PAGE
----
Dorfman ran a business as an insurance broker, but his real forte was obtaining Teamster Pension Fund money to finance the Outfit’s Las Vegas interests. He’d been tried along with Jimmy Hoffa in 1964 for diverting pension-fund money for their personal use. Dorfman was acquitted, but Hoffa was found guilty. The broker was convicted in 1971 of accepting a $55,000 kickback to arrange a Teamster loan and spent nine months in prison. Not long after getting out of stir he was a co-defendant with Tony Spilotro and Joe Lombardo on another pension-fund-related fraud charge. All three got off the hook when the government’s chief witness against them was murdered.
“When we got to Dorfman’s office I walked past the reception desk looking for him. The secretary said I couldn’t do that and I told her to watch me. I guess it was quite an entrance,” Clifford continued. “Anyway, we got to see Dorfman and explained the situation to him. He said to go back to the motel and someone would be in touch.
“That afternoon a lawyer representing the mobsters called. I ran the whole scenario by him and requested a personal meeting with his clients. He said he’d talk with them and get back to me. He called back a while later and said there would be a meeting that evening, but I wasn’t invited. Although that didn’t make me very happy, there wasn’t a lot I could do about it. I told the lawyer to relay a message to his clients just like I gave it to him. I said, ‘If you kill my cops I’ll bring forty men back here and kill everything that moves, walks, or crawls around all the houses I visited today. And that is not a threat, but a promise.’ The lawyer said he’d deliver my message exactly as I gave it. If the contracts were lifted, he said I’d get a phone message saying, ‘Have a safe journey home, Commander.’ If I didn’t get a call, it meant all bets were off.
“I dozed off and around two in the morning the phone rang. A voice I couldn’t identify told me to have a safe trip home. The contracts were lifted.”
Frank Cullotta weighs in
Shortly after Battle was released in July 2006, I had the opportunity to meet Tony Spilotro’s former friend and lieutenant, Frank Cullotta. The two men had a falling out in 1982 and a contract was issued on Cullotta’s life. Facing the likelihood of death at the hands of the mob or life in prison, Cullotta flipped and became a government witness. Now out of the federal Witness Protection Program and living under a new identity, Cullotta was looking for an author to write his biography. We reached an agreement and CULLOTTA was published in July 2007.
While Cullotta and I were working on the manuscript, I asked him about the night Frank Bluestein was killed. I reminded him that the Bluestein family had originally contended that Frank had been unarmed the night he was shot, and a gun was planted on him by the police. After it was revealed that the gun had been purchased by the dead man’s brother, the family altered their position. They then said Frank had never held a gun in his life. Even if the weapon had been in the car, he certainly wasn’t aware of it. The pistol had no doubt been found when the cops searched Bluestein’s car after the shooting.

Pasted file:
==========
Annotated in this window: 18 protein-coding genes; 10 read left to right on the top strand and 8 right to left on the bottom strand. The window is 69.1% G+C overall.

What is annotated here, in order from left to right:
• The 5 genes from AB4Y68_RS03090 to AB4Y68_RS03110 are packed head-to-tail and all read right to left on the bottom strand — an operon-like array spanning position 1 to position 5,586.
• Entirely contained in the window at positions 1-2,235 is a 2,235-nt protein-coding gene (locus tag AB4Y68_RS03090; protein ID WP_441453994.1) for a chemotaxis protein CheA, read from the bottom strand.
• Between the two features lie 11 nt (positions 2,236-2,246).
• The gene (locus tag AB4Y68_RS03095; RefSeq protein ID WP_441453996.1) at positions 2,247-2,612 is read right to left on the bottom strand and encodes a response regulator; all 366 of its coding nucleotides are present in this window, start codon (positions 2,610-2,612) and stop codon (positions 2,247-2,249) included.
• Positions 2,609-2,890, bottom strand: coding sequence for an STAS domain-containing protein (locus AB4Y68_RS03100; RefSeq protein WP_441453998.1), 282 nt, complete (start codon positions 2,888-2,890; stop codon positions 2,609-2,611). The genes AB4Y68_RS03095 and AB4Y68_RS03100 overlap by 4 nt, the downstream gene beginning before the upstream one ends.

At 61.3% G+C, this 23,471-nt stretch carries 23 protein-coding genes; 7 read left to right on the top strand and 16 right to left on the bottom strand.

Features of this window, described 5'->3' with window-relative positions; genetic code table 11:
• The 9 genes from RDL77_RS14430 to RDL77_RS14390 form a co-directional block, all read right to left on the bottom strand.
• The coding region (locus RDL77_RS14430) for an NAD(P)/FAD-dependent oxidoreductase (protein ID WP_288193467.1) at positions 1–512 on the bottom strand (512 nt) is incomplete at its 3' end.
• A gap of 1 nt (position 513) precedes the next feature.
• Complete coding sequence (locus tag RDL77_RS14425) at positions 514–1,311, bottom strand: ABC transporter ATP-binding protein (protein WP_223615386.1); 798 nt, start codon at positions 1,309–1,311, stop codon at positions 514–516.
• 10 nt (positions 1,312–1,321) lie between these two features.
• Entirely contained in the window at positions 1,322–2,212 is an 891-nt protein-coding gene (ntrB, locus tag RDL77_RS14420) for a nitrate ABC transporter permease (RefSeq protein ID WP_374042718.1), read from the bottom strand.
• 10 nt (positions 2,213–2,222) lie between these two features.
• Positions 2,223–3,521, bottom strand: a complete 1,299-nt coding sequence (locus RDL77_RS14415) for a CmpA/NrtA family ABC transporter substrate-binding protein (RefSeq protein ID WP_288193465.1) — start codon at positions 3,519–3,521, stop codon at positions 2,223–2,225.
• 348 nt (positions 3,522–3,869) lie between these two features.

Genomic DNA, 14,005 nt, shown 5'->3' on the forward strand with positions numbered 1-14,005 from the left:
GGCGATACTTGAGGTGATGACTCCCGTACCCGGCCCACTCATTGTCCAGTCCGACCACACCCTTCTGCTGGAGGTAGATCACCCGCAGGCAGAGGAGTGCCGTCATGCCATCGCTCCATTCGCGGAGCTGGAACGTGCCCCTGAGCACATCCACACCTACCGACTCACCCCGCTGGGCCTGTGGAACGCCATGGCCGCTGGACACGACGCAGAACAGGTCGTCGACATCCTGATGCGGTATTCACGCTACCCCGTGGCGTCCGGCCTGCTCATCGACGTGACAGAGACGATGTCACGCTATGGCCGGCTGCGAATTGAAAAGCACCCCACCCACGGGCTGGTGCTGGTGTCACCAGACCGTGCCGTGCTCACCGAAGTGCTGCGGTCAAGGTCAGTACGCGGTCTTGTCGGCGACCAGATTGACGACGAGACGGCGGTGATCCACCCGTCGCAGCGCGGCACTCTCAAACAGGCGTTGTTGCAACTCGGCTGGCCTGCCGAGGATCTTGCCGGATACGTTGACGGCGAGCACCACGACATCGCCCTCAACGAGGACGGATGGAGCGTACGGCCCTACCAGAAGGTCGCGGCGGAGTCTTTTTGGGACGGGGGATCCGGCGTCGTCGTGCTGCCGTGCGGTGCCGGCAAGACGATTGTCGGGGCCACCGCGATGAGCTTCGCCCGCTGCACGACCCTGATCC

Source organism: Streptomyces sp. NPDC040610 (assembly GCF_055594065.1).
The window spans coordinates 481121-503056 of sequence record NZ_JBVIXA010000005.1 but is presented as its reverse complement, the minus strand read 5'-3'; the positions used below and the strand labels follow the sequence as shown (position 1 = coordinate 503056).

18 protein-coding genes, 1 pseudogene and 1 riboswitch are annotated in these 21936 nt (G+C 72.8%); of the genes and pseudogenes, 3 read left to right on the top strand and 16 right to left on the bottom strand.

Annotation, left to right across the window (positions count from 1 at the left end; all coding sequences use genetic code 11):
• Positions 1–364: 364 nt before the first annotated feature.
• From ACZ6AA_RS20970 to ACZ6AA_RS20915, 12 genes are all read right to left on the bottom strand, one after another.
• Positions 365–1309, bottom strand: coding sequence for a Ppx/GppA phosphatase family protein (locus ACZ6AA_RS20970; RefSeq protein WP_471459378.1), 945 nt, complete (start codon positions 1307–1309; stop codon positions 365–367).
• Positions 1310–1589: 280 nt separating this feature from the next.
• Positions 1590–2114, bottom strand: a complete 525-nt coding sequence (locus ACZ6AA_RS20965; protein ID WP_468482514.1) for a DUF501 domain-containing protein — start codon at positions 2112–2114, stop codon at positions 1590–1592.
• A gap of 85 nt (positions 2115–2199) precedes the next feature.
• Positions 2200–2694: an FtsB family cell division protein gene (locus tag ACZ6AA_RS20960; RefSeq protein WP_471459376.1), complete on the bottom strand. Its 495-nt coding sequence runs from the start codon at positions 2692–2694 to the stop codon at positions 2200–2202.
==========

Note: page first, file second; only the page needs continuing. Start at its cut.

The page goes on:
Following is Cullotta’s recollection of what transpired while Bluestein was at the Upper Crust minutes before his death:
“Tony, I and another guy, were sitting at a table outside the restaurant. We knew the cops were watching us. In fact, we made gestures at them to make sure they knew they’d been detected. It was a game that we played all the time.”
The baiting was interrupted when a white and blue Lincoln pulled in and Frank Bluestein got out of the car. Bluestein was acquainted with the gangsters through his father, Steve. He’d moved into town from Chicago a few months earlier and was working in the showroom of the Hacienda. He went inside and ordered a pizza to go, and then came out and joined Frank and Tony.
After exchanging pleasantries Frank said to him, “I see you’ve still got Illinois plates on your car. Are you going to get a Nevada registration?”
“Someday I will. I just haven’t had the time yet.”
“You’d better get it done pretty soon,” Frank warned. “These fuckin’ cops here are real cowboys. Any time they see a car with Illinois plates they think you’re a gangster from Chicago.”
“You know, I think somebody’s been following me around,” Bluestein said.
“It’s probably the goddamn cops,” Frank told him.
“No, I don’t think so; I think it’s somebody looking to rob me. Anyway, I’ve got a gun in the car. If anybody tries anything I’ll be able to take care of myself.”
“Do yourself a favor. Get that gun the fuck out of your car. I’m telling you these fucking cops are nuts. If they think you’ve got a gun they’ll shoot you,” Frank said.
When Bluestein’s pizza was ready he got up to leave. “Get rid of that piece and get the right plates on your car,” Frank warned again as Bluestein walked away.
About twenty minutes later, the waitress told Tony he had an important phone call. Tony went inside and came back out with a shocked look on his face. He said, “That was Herb Blitzstein [a Chicago criminal who had joined Spilotro in Vegas] on the phone; the cops just killed Frankie Blue.”
Based on Cullotta’s account, Frank Bluestein not only knew there was a gun was in the car, he was prepared to use it if he felt threatened. Is it possible he mistook the cops—who were in plain clothes and driving an unmarked car with Arizona plates—for the robbers he thought were following him?
Many years from now when I get the opportunity to interview Frank Bluestein in the next life, that’s the first question I’m going to ask him.